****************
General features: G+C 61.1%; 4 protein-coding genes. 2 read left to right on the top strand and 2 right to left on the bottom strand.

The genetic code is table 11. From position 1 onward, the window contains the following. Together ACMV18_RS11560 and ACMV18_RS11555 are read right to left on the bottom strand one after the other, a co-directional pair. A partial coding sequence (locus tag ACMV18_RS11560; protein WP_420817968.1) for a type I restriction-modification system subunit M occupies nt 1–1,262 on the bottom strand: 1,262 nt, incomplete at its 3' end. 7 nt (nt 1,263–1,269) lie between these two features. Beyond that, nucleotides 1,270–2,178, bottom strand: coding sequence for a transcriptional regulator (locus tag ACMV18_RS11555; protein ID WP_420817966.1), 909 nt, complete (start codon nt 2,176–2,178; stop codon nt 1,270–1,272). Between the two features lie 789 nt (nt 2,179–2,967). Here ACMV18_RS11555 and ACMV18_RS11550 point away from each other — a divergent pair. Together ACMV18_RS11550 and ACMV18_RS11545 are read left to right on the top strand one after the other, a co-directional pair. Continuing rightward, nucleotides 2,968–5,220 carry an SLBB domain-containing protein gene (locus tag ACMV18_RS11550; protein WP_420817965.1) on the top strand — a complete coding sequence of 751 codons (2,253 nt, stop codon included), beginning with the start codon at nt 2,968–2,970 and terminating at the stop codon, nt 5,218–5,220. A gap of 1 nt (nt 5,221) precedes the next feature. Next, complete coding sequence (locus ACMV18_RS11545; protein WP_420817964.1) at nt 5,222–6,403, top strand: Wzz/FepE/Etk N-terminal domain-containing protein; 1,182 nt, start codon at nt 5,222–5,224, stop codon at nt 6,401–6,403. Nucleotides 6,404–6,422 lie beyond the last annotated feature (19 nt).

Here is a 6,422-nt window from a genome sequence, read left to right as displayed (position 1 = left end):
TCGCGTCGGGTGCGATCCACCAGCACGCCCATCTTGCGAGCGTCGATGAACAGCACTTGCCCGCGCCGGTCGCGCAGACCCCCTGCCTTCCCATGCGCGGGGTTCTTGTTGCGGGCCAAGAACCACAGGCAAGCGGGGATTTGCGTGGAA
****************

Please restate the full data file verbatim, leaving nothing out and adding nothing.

General features: G+C 61.1%; 4 protein-coding genes. 2 read left to right on the top strand and 2 right to left on the bottom strand.

The genetic code is table 11. From position 1 onward, the window contains the following. Together ACMV18_RS11560 and ACMV18_RS11555 are read right to left on the bottom strand one after the other, a co-directional pair. A partial coding sequence (locus tag ACMV18_RS11560; protein WP_420817968.1) for a type I restriction-modification system subunit M occupies nt 1–1,262 on the bottom strand: 1,262 nt, incomplete at its 3' end. 7 nt (nt 1,263–1,269) lie between these two features. Beyond that, nucleotides 1,270–2,178, bottom strand: coding sequence for a transcriptional regulator (locus tag ACMV18_RS11555; protein ID WP_420817966.1), 909 nt, complete (start codon nt 2,176–2,178; stop codon nt 1,270–1,272). Between the two features lie 789 nt (nt 2,179–2,967). Here ACMV18_RS11555 and ACMV18_RS11550 point away from each other — a divergent pair. Together ACMV18_RS11550 and ACMV18_RS11545 are read left to right on the top strand one after the other, a co-directional pair. Continuing rightward, nucleotides 2,968–5,220 carry an SLBB domain-containing protein gene (locus tag ACMV18_RS11550; protein WP_420817965.1) on the top strand — a complete coding sequence of 751 codons (2,253 nt, stop codon included), beginning with the start codon at nt 2,968–2,970 and terminating at the stop codon, nt 5,218–5,220. A gap of 1 nt (nt 5,221) precedes the next feature. Next, complete coding sequence (locus ACMV18_RS11545; protein WP_420817964.1) at nt 5,222–6,403, top strand: Wzz/FepE/Etk N-terminal domain-containing protein; 1,182 nt, start codon at nt 5,222–5,224, stop codon at nt 6,401–6,403. Nucleotides 6,404–6,422 lie beyond the last annotated feature (19 nt).

Here is a 6,422-nt window from a genome sequence, read left to right as displayed (position 1 = left end):
TCGCGTCGGGTGCGATCCACCAGCACGCCCATCTTGCGAGCGTCGATGAACAGCACTTGCCCGCGCCGGTCGCGCAGACCCCCTGCCTTCCCATGCGCGGGGTTCTTGTTGCGGGCCAAGAACCACAGGCAAGCGGGGATTTGCGTGGAA